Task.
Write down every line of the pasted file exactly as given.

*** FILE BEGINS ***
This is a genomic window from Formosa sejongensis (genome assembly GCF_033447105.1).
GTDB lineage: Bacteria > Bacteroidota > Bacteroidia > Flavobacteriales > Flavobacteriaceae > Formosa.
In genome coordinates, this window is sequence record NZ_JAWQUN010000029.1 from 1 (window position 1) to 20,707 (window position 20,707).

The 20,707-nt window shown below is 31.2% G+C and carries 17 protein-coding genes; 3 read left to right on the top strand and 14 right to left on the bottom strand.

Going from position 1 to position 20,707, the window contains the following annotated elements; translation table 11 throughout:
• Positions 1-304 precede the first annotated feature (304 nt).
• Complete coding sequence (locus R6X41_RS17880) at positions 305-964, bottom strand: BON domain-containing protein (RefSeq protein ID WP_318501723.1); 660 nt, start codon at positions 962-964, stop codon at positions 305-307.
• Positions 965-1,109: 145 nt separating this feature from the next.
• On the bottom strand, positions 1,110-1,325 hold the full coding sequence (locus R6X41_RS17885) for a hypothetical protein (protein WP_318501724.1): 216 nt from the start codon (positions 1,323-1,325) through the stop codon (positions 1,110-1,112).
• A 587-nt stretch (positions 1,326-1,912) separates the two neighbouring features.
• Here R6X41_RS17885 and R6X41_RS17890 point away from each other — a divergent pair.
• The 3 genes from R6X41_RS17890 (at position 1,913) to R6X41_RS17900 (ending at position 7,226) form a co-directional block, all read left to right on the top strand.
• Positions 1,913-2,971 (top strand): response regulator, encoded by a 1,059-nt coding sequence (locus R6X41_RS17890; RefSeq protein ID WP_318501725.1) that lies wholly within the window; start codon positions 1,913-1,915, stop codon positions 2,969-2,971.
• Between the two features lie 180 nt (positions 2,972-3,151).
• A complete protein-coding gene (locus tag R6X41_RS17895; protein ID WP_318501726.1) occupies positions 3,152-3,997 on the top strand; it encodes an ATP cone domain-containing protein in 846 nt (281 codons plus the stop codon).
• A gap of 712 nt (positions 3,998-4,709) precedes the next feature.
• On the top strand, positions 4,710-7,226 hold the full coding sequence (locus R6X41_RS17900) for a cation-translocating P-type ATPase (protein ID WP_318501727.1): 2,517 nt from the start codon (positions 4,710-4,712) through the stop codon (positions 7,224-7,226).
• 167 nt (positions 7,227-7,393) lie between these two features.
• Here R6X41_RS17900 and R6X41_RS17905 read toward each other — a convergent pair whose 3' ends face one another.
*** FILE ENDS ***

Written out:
This is a genomic window from Formosa sejongensis (genome assembly GCF_033447105.1).
GTDB lineage: Bacteria > Bacteroidota > Bacteroidia > Flavobacteriales > Flavobacteriaceae > Formosa.
In genome coordinates, this window is sequence record NZ_JAWQUN010000029.1 from 1 (window position 1) to 20,707 (window position 20,707).

The 20,707-nt window shown below is 31.2% G+C and carries 17 protein-coding genes; 3 read left to right on the top strand and 14 right to left on the bottom strand.

Going from position 1 to position 20,707, the window contains the following annotated elements; translation table 11 throughout:
• Positions 1-304 precede the first annotated feature (304 nt).
• Complete coding sequence (locus R6X41_RS17880) at positions 305-964, bottom strand: BON domain-containing protein (RefSeq protein ID WP_318501723.1); 660 nt, start codon at positions 962-964, stop codon at positions 305-307.
• Positions 965-1,109: 145 nt separating this feature from the next.
• On the bottom strand, positions 1,110-1,325 hold the full coding sequence (locus R6X41_RS17885) for a hypothetical protein (protein WP_318501724.1): 216 nt from the start codon (positions 1,323-1,325) through the stop codon (positions 1,110-1,112).
• A 587-nt stretch (positions 1,326-1,912) separates the two neighbouring features.
• Here R6X41_RS17885 and R6X41_RS17890 point away from each other — a divergent pair.
• The 3 genes from R6X41_RS17890 (at position 1,913) to R6X41_RS17900 (ending at position 7,226) form a co-directional block, all read left to right on the top strand.
• Positions 1,913-2,971 (top strand): response regulator, encoded by a 1,059-nt coding sequence (locus R6X41_RS17890; RefSeq protein ID WP_318501725.1) that lies wholly within the window; start codon positions 1,913-1,915, stop codon positions 2,969-2,971.
• Between the two features lie 180 nt (positions 2,972-3,151).
• A complete protein-coding gene (locus tag R6X41_RS17895; protein ID WP_318501726.1) occupies positions 3,152-3,997 on the top strand; it encodes an ATP cone domain-containing protein in 846 nt (281 codons plus the stop codon).
• A gap of 712 nt (positions 3,998-4,709) precedes the next feature.
• On the top strand, positions 4,710-7,226 hold the full coding sequence (locus R6X41_RS17900) for a cation-translocating P-type ATPase (protein ID WP_318501727.1): 2,517 nt from the start codon (positions 4,710-4,712) through the stop codon (positions 7,224-7,226).
• 167 nt (positions 7,227-7,393) lie between these two features.
• Here R6X41_RS17900 and R6X41_RS17905 read toward each other — a convergent pair whose 3' ends face one another.